The educators of Los Angeles believed in their students so much that they walked off their jobs for six days to fight for the schools these kids deserve. Today, this commitment to their community, students and each other scored a historic victory as United Teachers Los Angeles reached a Tentative Agreement (TA) with Los Angeles Unified School District.
Following a marathon of bargaining sessions over the past five days, UTLA and LAUSD held a joint press conference at Los Angeles City Hall to announce the TA that could bring the now six-day long strike to an end. The agreement will need to be ratified by a vote of UTLA’s membership before educators return to classrooms.
“We were able to reach an agreement that includes so many elements that are important to our students, our families and our parents,” said UTLA President Alex Caputo-Pearl. “Our members are going to vote on this today. All 34,000 of our members are going to be in meetings for the rest of the afternoon and evening to discuss this. We expect that it will be approved because it’s a great agreement.”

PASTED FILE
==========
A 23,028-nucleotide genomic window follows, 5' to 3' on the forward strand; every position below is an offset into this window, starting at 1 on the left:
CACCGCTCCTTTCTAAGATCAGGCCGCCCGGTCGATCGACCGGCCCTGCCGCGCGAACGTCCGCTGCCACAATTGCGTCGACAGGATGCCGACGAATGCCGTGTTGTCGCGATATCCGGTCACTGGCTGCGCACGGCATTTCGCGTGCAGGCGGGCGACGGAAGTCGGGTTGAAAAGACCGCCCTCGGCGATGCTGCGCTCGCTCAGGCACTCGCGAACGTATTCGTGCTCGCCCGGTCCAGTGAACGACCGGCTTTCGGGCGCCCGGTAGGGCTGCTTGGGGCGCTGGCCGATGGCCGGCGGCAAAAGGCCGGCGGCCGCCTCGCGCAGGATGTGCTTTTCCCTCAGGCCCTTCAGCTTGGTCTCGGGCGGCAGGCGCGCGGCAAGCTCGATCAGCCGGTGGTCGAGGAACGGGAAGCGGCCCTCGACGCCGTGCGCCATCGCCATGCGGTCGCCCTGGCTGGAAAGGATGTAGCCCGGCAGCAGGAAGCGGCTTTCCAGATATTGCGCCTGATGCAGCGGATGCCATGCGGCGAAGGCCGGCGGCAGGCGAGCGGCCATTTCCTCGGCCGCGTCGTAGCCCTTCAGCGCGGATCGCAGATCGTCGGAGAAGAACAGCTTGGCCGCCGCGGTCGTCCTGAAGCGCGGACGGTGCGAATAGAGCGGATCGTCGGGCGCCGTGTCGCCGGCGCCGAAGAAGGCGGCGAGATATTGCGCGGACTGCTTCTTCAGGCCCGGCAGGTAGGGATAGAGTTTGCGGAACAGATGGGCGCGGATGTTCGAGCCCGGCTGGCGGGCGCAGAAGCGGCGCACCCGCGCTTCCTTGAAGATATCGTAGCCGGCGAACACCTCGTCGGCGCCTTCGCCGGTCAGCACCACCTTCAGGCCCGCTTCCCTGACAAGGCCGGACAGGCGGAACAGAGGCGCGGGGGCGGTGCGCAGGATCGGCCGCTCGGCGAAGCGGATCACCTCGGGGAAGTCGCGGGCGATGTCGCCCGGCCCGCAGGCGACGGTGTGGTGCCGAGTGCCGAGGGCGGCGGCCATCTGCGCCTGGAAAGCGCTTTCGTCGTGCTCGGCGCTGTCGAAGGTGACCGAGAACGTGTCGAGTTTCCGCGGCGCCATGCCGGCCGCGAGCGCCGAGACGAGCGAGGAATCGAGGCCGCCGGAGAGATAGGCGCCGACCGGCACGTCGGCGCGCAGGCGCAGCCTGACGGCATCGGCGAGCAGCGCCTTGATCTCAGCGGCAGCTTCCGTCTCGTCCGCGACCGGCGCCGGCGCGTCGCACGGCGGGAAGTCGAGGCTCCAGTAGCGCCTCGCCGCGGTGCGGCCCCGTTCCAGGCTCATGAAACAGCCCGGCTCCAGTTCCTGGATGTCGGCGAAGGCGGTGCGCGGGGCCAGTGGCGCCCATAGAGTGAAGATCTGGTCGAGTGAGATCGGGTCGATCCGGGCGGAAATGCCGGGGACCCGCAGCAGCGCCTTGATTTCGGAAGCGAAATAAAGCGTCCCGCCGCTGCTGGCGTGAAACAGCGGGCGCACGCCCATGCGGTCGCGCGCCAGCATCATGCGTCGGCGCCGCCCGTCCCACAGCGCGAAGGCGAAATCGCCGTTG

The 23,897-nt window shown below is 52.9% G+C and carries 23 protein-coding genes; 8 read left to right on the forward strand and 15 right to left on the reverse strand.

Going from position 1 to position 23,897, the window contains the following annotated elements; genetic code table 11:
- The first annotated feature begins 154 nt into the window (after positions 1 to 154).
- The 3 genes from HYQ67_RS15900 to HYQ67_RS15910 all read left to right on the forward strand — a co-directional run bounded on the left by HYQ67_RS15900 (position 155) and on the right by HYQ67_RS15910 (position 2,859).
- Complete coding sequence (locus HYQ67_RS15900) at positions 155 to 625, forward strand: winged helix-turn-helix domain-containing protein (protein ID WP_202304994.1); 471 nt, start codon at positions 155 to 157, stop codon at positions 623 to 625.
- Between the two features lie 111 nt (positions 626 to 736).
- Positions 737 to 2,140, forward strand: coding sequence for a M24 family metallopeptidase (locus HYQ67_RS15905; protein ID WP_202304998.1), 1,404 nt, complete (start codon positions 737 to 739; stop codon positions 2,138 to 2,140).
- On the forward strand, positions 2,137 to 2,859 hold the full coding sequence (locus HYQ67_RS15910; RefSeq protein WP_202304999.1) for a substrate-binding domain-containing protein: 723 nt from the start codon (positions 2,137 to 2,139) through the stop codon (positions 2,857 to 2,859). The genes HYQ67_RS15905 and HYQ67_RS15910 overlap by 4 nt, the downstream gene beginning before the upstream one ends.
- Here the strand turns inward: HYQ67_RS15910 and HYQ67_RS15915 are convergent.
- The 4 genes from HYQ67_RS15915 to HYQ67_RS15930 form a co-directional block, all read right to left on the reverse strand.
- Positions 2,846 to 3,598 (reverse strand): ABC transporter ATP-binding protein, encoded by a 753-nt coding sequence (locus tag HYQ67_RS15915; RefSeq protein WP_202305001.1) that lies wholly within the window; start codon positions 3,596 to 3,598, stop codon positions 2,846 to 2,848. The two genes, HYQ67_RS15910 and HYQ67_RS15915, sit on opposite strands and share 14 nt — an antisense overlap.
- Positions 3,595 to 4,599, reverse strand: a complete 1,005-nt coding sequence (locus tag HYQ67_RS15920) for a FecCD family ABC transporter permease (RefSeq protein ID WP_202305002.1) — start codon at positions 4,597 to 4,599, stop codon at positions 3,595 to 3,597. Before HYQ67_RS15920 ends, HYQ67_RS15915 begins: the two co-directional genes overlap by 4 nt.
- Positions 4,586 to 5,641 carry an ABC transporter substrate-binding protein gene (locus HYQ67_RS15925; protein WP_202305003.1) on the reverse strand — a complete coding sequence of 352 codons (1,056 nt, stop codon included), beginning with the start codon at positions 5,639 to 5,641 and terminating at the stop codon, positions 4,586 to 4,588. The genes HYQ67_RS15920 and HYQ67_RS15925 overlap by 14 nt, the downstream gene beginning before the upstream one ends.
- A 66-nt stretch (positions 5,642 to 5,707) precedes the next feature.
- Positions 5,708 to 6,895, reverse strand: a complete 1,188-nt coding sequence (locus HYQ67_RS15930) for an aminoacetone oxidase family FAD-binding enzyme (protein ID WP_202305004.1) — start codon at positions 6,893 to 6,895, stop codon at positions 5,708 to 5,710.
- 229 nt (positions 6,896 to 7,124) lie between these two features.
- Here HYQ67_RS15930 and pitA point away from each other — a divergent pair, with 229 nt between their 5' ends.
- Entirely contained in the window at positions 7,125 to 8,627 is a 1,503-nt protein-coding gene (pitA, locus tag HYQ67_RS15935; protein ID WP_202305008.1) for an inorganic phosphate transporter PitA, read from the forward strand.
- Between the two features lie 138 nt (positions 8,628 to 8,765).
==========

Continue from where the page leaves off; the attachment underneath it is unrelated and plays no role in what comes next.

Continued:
Details of the agreement are trickling out and the full TA will be posted on the UTLA website. (Update: Summary of TA here) Initial reports include class size reductions, a 6-percent pay increase for educators, more support staff, resources for special education, community schools with wraparound services, and accountability for charter schools as some of the victories scored for Los Angeles public schools. Caputo-Pearl said the agreement also eliminates the clause that allowed the district to unlaterally ignore class-size caps.
The agreement announcement came as UTLA members and supporters walked picket lines for a sixth day. The strike seemed to grow every day, with storm clouds failing to drench the passion of UTLA educators for their students and a brighter tomorrow for Los Angeles public schools. Not only did the solidarity of educators inspire a city of millions, it captured the hearts of fellow teachers around the world and sparked a national discussion about why public education matters.
“We went on one of the largest strikes that the United States has seen in decades,” Caputo-Pearl said. “The creativity and innovation and passion and love and emotion of our members was out on the street, in the communities and in the parks for everyone to see.”
Mayor Eric Garcetti, who worked with both sides as they negotiated at city hall, said it was inspiring to see the way the community rallied around public education over the past few weeks.
“It’s time for a new day for public education in Los Angeles,” Garcetti said.
A press conference is expected later today (and will be broadcast live on Facebook) once the ratification vote is complete.
Photo by Josh Kob